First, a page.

Supportive Feedback

What is "Supportive Feedback"

Giving appropriate feedback to a speaker in an ASCA meeting can be tricky. Because we try to maintain an environment of safety and respect in our meetings, we have some fairly strict guidelines about what constitutes appropriate and inappropriate feedback.

In the context of ASCA meetings, the term “safety” is interpreted fairly broadly. Speakers need to feel like they can talk about what feels true to them, and to have their feelings respected. A speaker can feel unsafe if they feel like someone else is criticizing them, defining their experiences for them, or telling them what to do.

There is often a fine line between appropriate and inappropriate feedback. Something that might feel very naturally supportive of someone is, in the context of our meeting, not considered to be appropriate feedback. The following are types of feedback that we don’t allow in our meeting:

  • Psychoanalyzing

  • Giving Advice

  • Mini-sharing


We as survivors have frequently been denied the opportunity to speak about our true feelings, or have been told that our feelings are “wrong” or “bad”. So it’s important to allow a speaker to state their true feelings and define their own experiences, and not have them analyzed by someone else. It’s important for them to be allowed to speak their truth as they understand it.

Giving Advice

For a similar reason, giving advice to a speaker can feel to them like someone else is telling them how to feel or what to do. Again, it is important to allow the speaker the space and the freedom to define their own experiences, and they do not always want to receive advice on how to deal with feelings and/or issues in their lives.


Using feedback to a speaker as a time to give a mini-share about yourself and your own experiences takes the focus away from the speaker and their share. While it can feel natural to share your own experiences as a means of connecting with and supporting the speaker, in our meeting the focus of feedback should be exclusively on the speaker.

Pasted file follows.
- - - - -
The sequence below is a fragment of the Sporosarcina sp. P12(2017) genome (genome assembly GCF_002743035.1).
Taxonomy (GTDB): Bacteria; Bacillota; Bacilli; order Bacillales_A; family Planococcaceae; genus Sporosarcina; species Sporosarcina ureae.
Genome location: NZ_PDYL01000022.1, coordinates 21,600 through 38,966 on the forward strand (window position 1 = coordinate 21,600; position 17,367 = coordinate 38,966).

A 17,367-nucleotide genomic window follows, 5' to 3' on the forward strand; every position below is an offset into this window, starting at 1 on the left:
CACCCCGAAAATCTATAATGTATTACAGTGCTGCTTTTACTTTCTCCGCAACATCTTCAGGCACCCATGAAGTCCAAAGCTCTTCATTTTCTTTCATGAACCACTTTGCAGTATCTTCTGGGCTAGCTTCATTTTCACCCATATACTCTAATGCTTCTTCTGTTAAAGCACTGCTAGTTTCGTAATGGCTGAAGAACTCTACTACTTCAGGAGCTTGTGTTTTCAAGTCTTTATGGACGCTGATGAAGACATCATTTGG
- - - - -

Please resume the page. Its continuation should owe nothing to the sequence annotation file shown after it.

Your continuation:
Examples of appropriate and inappropriate supportive feedback.

Appropriate Supportive Feedback:

Empathize – “What you described must have been difficult and painful for you. I’m sorry you

had to go through that.”

Encourage – “I think you are doing a great job. Keep going”

Nurture – “I think you were courageous to do what you did. “

Affirm – “I agree with you. It takes a lot of hard work to transform our lives.“

Validate – “What you said made so much sense. I can really appreciate how you are feeling.“

Inappropriate Supportive Feedback:

Do not give advice.

“Whatever you do, don’t call him.”

”You need to quit your job.”

“You should…”

”You could…”


Do not try to psychoanalyze or define the person’s experiences.

“Your sister is manipulating you.”

”You seem incredibly depressed.”

Do not judge.

“You’re being unreasonable.”

Do not take the person’s inventory.

“You are being controlling.”

”You’re sabotaging yourself.”

Do not give a mini-share about yourself.

“I had a really similar relationship with my dad. He would get really angry at me and I’d get really quiet. Then he’d get even more angry at me, and start yelling. Then my mom would start to cry…”

Try to keep the above guidelines in mind when giving feedback to a speaker. If at some point one of the co-facilitators lets you know that your feedback is inappropriate, don’t take it personally – just try to learn from the experience and keep it in mind the next time you give feedback.